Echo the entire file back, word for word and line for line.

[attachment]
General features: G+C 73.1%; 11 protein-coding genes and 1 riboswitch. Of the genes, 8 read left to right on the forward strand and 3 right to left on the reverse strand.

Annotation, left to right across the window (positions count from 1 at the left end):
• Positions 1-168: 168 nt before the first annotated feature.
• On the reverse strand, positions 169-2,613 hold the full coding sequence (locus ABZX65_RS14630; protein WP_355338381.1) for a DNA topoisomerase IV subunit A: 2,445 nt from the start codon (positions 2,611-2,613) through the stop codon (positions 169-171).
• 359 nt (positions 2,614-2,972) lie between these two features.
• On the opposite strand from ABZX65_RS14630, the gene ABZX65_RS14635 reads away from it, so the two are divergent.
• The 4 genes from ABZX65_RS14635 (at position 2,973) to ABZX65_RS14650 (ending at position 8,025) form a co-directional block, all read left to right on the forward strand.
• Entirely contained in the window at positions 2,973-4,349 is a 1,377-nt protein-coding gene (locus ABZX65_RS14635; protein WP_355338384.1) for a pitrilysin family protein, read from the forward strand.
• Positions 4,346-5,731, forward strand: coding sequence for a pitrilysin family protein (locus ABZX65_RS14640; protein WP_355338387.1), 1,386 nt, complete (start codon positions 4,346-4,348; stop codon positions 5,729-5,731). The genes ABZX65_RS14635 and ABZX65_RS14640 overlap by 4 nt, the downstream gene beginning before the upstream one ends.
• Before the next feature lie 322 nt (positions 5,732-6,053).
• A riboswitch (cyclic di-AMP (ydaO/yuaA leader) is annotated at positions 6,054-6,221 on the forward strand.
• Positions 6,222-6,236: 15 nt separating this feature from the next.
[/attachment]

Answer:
General features: G+C 73.1%; 11 protein-coding genes and 1 riboswitch. Of the genes, 8 read left to right on the forward strand and 3 right to left on the reverse strand.

Annotation, left to right across the window (positions count from 1 at the left end):
• Positions 1-168: 168 nt before the first annotated feature.
• On the reverse strand, positions 169-2,613 hold the full coding sequence (locus ABZX65_RS14630; protein WP_355338381.1) for a DNA topoisomerase IV subunit A: 2,445 nt from the start codon (positions 2,611-2,613) through the stop codon (positions 169-171).
• 359 nt (positions 2,614-2,972) lie between these two features.
• On the opposite strand from ABZX65_RS14630, the gene ABZX65_RS14635 reads away from it, so the two are divergent.
• The 4 genes from ABZX65_RS14635 (at position 2,973) to ABZX65_RS14650 (ending at position 8,025) form a co-directional block, all read left to right on the forward strand.
• Entirely contained in the window at positions 2,973-4,349 is a 1,377-nt protein-coding gene (locus ABZX65_RS14635; protein WP_355338384.1) for a pitrilysin family protein, read from the forward strand.
• Positions 4,346-5,731, forward strand: coding sequence for a pitrilysin family protein (locus ABZX65_RS14640; protein WP_355338387.1), 1,386 nt, complete (start codon positions 4,346-4,348; stop codon positions 5,729-5,731). The genes ABZX65_RS14635 and ABZX65_RS14640 overlap by 4 nt, the downstream gene beginning before the upstream one ends.
• Before the next feature lie 322 nt (positions 5,732-6,053).
• A riboswitch (cyclic di-AMP (ydaO/yuaA leader) is annotated at positions 6,054-6,221 on the forward strand.
• Positions 6,222-6,236: 15 nt separating this feature from the next.